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Three forms of Delegated Legislation and Control over it.

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Introduction

Three forms of delegated legislation Delegated legislation is law made by a person or body that parliament has delegated law-making power to. The three types of delegated legislation are orders in council, statutory instruments and by-laws. Orders in council are drafted by the Government and given formal approval by the Queen and the Privy Council. Orders in Council are generally used where it would be inappropriate for the order to be made by a Minister, for example where the matter is of constitutional significance (such as transferring powers and functions from one Minister to another, or bringing into force emergency powers to be exercised by Ministers e.g. emergency powers Act 1920). Statutory instruments are laws made by a government minister under the authority of a parent/enabling Act within the area of their ministerial responsibility. Statutory instruments are often used to update law, for example to increase in the amount of the national minimum wage under the National minimum wage Act 1998. Law that is made to comply with directives from the European Union is usually made in the form of a statutory instrument e.g. ...read more.

Middle

Control over delegated legislation The initial control Parliament has over delegated legislation is through the limits it sets in the parent/enabling Act. The parent/enabling Act will set out how the delegated legislation must be made and may set out certain procedures, such as consultation to be followed. Parliament may repeal or amend the piece of delegated legislation. However, the effectiveness of this control is limited, because of the amount of delegated legislation made; Parliament will not be able to check it all. All by-laws are confirmed or approved by the relevant government minister. This should ensure that all locally made law is overseen by those with the expertise of the technical issues involved. The Joint Select Committee on Statutory Instruments reviews statutory instruments and refers provisions requiring further consideration to both Houses of Parliament. This is arguably one of the more effective controls, as many statutory instruments are subject to some scrutiny. The House of Lords Delegated Powers Scrutiny Committee checks all Bills for any inappropriate enabling provisions. ...read more.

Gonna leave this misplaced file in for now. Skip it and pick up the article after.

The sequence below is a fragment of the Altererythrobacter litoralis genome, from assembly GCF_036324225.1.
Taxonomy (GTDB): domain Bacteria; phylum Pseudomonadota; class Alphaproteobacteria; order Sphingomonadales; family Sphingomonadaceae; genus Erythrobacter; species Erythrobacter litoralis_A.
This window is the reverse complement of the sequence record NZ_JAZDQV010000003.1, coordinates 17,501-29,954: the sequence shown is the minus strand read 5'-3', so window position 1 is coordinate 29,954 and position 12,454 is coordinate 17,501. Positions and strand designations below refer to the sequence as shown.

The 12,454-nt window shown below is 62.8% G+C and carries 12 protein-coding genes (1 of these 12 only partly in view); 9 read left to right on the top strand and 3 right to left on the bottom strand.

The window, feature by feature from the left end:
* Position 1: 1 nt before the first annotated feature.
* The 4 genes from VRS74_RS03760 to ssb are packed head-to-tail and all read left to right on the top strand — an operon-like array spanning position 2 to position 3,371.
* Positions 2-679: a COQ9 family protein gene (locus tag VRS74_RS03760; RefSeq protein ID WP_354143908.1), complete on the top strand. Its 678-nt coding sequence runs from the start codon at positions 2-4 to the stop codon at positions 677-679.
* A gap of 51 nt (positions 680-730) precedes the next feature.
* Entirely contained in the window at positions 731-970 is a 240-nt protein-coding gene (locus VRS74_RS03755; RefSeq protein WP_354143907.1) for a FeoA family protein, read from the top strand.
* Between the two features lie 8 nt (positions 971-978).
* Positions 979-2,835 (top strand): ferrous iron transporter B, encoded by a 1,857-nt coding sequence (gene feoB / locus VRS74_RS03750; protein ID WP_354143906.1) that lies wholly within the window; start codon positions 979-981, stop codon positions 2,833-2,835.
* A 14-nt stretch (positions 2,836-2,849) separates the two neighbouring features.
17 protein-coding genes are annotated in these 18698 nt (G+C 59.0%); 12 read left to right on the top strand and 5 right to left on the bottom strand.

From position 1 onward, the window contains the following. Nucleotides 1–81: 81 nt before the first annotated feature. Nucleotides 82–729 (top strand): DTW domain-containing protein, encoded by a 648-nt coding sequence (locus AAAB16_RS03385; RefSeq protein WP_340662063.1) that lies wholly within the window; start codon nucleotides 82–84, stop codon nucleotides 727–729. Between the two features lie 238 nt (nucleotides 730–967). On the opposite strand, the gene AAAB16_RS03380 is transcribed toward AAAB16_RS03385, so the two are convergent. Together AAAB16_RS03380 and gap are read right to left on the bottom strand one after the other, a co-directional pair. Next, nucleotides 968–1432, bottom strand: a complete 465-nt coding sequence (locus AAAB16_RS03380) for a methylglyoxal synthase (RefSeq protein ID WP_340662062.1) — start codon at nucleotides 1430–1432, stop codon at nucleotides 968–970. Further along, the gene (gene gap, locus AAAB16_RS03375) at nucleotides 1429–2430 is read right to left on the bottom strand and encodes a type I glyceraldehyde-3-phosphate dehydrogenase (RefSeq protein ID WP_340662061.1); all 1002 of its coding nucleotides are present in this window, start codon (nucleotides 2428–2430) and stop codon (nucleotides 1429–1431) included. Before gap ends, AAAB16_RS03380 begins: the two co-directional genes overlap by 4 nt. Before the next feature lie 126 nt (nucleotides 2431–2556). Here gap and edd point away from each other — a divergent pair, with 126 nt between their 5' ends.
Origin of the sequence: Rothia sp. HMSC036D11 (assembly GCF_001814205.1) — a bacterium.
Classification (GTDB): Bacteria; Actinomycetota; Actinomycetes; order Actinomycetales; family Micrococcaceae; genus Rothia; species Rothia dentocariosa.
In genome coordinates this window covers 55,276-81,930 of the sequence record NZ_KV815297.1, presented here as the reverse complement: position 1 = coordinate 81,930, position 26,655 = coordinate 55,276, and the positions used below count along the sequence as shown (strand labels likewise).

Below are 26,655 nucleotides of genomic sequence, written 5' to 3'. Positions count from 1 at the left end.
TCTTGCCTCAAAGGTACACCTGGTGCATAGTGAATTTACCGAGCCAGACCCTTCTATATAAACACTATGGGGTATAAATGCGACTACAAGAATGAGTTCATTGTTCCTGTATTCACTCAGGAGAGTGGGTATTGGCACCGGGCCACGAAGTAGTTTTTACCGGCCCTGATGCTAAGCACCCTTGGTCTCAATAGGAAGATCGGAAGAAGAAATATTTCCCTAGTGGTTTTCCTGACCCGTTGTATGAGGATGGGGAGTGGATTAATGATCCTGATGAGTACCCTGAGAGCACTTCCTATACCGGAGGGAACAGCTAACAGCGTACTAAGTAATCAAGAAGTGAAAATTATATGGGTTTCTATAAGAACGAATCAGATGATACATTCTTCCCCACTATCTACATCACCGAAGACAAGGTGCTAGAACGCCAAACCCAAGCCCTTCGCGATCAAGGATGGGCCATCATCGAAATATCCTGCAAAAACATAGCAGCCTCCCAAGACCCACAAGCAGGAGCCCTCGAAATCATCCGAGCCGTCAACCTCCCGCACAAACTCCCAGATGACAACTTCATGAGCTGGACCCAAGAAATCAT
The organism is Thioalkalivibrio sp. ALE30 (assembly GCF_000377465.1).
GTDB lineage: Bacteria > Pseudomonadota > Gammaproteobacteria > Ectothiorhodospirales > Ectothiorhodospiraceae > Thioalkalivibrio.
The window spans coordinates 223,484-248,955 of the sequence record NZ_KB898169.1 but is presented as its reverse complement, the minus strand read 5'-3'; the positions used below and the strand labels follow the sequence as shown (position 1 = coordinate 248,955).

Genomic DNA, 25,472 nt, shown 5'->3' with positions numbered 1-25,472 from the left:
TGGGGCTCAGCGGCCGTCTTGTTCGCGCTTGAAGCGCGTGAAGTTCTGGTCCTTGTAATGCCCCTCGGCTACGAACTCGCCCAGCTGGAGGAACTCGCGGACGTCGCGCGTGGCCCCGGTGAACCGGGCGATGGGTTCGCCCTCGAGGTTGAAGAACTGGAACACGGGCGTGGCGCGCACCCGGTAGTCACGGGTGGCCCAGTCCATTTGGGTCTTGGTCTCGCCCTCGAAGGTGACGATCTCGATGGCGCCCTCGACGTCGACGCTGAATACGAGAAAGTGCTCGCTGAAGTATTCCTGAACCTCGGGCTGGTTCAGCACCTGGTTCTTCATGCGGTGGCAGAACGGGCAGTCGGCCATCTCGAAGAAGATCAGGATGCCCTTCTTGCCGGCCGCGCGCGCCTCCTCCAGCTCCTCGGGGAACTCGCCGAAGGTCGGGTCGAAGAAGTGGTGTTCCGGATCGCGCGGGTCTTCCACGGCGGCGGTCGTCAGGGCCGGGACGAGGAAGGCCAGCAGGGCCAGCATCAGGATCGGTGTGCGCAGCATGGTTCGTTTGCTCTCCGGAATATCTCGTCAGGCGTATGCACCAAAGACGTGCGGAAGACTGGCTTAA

Conclusion

When delegated legislation is made beyond the powers conferred by the parent/enabling Act, the delegated legislation can be declared ultra vires by the court and void. There are two types of ultra vires; procedural and substantive. Procedural ultra vires is concerned with how the delegated legislation is made. Some parent Acts specify procedures which must be followed. Any delegated legislation which is made without following these procedures can be declared ultra vires and void. Substantive ultra vires is concerned with whether the content of the delegated legislation is within the limits set out in the parent Act. Any delegated legislation beyond these limits can be declared ultra vires and therefore void. The courts may also declare that the delegated legislation to be ultra vires on the basis that it is unreasonable. This judicial control was established in Associated Provincial Picture Houses v Wednesbury Corporation (1948), commonly known as 'wednesbury unreasonableness'. The courts can also declare a piece of delegated legislation ultra vires and therefore void if it levies taxes, where it allows sub-delegation, where all parties have not been consulted as required by the parent/enabling Act, or if the delegated legislation conflicts with European legislation. ...read more.

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Summary: Neither piece sets out a specific question. However both parts accurately described delegated legislation and controls over it. Both parts could be improved by use of examples and/or case examples.
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Marked by teacher Nick Price 05/07/2013

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